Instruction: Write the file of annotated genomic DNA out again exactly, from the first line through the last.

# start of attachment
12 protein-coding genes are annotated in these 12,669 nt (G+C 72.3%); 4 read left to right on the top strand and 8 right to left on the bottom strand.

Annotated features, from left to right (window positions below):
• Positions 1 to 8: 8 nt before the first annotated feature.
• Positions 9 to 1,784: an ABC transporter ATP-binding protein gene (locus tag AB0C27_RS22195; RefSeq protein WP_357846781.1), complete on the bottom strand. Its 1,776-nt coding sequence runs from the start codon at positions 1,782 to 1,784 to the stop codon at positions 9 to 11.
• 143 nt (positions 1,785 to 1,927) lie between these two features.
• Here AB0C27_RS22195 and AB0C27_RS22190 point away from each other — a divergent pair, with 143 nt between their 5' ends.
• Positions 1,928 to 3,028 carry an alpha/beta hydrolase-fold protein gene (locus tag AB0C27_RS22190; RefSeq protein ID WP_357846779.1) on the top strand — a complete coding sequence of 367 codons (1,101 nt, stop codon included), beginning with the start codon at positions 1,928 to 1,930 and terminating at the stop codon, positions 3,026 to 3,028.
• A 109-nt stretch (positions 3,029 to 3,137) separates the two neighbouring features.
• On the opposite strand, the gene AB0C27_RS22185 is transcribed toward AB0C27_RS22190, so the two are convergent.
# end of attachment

12 protein-coding genes are annotated in these 12,669 nt (G+C 72.3%); 4 read left to right on the top strand and 8 right to left on the bottom strand.

Annotated features, from left to right (window positions below):
• Positions 1 to 8: 8 nt before the first annotated feature.
• Positions 9 to 1,784: an ABC transporter ATP-binding protein gene (locus tag AB0C27_RS22195; RefSeq protein WP_357846781.1), complete on the bottom strand. Its 1,776-nt coding sequence runs from the start codon at positions 1,782 to 1,784 to the stop codon at positions 9 to 11.
• 143 nt (positions 1,785 to 1,927) lie between these two features.
• Here AB0C27_RS22195 and AB0C27_RS22190 point away from each other — a divergent pair, with 143 nt between their 5' ends.
• Positions 1,928 to 3,028 carry an alpha/beta hydrolase-fold protein gene (locus tag AB0C27_RS22190; RefSeq protein ID WP_357846779.1) on the top strand — a complete coding sequence of 367 codons (1,101 nt, stop codon included), beginning with the start codon at positions 1,928 to 1,930 and terminating at the stop codon, positions 3,026 to 3,028.
• A 109-nt stretch (positions 3,029 to 3,137) separates the two neighbouring features.
• On the opposite strand, the gene AB0C27_RS22185 is transcribed toward AB0C27_RS22190, so the two are convergent.